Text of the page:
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'Boise Kind' officially launches at Treefort Music Fest, promotes community's caring and generous spirit

Mayor Dave Bieter took to the festival's Main Stage on Thursday to formally set in motion a community-wide initiative to foster kindness, generosity, civility and respect.

BOISE, Idaho — "Boise Kind," a community-wide initiative to promote and protect Boise's values of civility, kindness and neighborliness, was formally launched Thursday at an annual event that incorporates all three of those elements.

Boise Mayor Dave Bieter, who proposed the initiative during his 2018 State of the City Address, took to the Main Stage at Treefort Music Fest to kick off the initiative. It was followed by an official launch party at Woodland Empire Ale Craft.

The program will highlight, protect and promote core community values that are at the heart and soul of what makes Boise a kind, welcoming city. 

Bieter on Thursday called on all Boiseans to “seize every moment to be caring and generous.”

“Many things have made Boise one of the most successful cities in the country,” he said. “But the most important element that makes Boise so great is how its residents treat others – their families, friends, neighbors and strangers. Boise Kind will help define those intangible things that make being a Boisean special so that we can protect and enhance those qualities.”

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Several elements are being incorporated into "Boise Kind" to help make the City of Trees a hub of, in Bieter's words, "kindness, civility and respect."

First off - at Treefort and throughout the community - Bieter called on the community to participate in a Kindness Count. It aims to document millions of acts of kindness by encouraging people to capture and share them online and by using the #BoiseKind hashtag.

This summer will see the launch of Boise Kind Day, an annual day of service and volunteering hosted by the city and initiative partners. More details about that event are expected in the coming weeks.

There will also be a partnership with the Boise School District in the fall to encourage and document acts of kindness among students.

“We cannot take Boise’s unique culture of kindness for granted or assume it will be absorbed by either the latest arrivals or the next generation,” Dr. Don Coberly, superintendent of Boise Schools, said. “We must teach it, we must model it and we must live it. We’re excited to participate in Boise Kind and share the success of the dozens of kindness, character education and citizenship programs currently taking place in our neighborhood schools.”

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Other goals include raising money for charitable causes and facilitating grassroots, resident-led acts that foster kindness.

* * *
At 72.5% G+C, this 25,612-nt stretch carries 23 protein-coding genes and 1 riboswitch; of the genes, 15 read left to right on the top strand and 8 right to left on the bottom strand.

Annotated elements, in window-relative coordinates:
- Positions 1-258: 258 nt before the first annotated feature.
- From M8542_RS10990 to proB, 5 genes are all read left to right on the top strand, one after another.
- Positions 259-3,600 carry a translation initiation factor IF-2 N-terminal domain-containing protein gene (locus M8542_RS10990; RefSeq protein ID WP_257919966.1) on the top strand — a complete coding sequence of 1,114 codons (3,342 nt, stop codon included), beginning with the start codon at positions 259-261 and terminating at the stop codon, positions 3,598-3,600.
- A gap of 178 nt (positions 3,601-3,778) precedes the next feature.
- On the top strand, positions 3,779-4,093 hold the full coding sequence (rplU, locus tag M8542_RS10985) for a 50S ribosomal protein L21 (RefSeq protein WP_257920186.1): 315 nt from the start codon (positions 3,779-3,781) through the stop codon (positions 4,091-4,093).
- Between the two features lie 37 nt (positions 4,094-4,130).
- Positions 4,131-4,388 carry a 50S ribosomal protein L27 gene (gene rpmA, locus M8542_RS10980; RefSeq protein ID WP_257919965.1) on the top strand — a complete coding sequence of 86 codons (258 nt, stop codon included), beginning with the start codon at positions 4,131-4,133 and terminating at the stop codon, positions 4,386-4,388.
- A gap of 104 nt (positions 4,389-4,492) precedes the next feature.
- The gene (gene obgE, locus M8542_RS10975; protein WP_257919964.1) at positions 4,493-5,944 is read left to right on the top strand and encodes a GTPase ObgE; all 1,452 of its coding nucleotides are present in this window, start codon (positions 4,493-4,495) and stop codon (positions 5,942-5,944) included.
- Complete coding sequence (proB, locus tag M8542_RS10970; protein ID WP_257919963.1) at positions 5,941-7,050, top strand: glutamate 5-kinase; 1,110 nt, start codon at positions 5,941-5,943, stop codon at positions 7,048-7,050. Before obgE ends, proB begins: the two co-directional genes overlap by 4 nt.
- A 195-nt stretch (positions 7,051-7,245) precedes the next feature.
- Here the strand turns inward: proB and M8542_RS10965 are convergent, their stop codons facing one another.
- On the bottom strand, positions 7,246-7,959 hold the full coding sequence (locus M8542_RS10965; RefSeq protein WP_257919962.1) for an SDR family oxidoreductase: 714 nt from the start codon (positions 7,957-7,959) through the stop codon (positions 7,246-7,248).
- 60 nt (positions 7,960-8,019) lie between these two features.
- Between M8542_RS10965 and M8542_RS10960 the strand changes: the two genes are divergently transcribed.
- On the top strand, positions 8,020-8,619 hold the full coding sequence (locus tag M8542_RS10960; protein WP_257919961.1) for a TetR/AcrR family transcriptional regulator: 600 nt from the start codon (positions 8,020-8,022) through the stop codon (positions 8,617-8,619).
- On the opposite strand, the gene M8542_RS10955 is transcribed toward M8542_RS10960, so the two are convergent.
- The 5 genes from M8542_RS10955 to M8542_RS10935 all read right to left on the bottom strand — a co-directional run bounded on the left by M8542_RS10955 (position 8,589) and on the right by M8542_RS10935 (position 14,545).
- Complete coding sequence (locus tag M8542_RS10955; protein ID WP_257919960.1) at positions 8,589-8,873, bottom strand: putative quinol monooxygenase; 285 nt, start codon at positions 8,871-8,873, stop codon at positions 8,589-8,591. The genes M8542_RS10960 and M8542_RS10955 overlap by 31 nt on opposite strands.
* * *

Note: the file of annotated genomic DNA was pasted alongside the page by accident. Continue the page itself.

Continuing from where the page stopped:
Bieter pointed to Treefort's "authentic Boise" character and inclusiveness in making at a perfect partner to help "Boise Kind" further its goals.

“We want this to be the start of something that will be part of Boise’s consciousness for years to come,” he said. “Make this initiative your own. Make it as authentic to our city as Treefort.”

“Every year, we hear from festival-goers how they were welcomed to Treefort Music Fest and Boise with kindness and compassion,” Lori Shandro, festival co-founder and producer, said in a news release. “Our community is full of people that consistently treat all people with love and respect, and that culture is part of why so many people return to Treefort year after year. 

"We’re happy to come together with so many great people and organizations to encourage the kindness that already exists in our neighborhoods, communities and entire city.”

Emma Miller is an example of that initiative. The 10-year-old is spending her spring break going door-to-door, selling baked goods in hopes of raising donations to buy items like toothbrushes and socks for those in need. 

"Seeing people on the streets made me really sad so I felt like I should do something about it," Miller said. "It makes me feel like a better person."

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Members of Boise's faith community have also joined the effort, and the city calls their involvement "a central element" of the initiative. Officials said Rabbi Dan Fink of the Congregation Ahavath Beth Israel was one of the first Boiseans to approach Bieter about getting involved in "Boise Kind" after the mayor's State of the City Address.

“Kindness is, indeed, the truest measure of a community,” Rabbi Fink said. “The Torah begins with an act of kindness as God clothes Adam and Eve, and ends with another, as God buries Moses. From birth to death, we are called to kindness. Let’s take this seriously and make kindness the defining feature of our city.”

“Boise’s reaction to Boise Kind has been phenomenal,” Bieter said. “It’s intuitive to us, so let’s make it even more of who we are and how we look at the world.”

WATCH LIFE IN BALANCE: City leaders work to keep 'Boise Kind'

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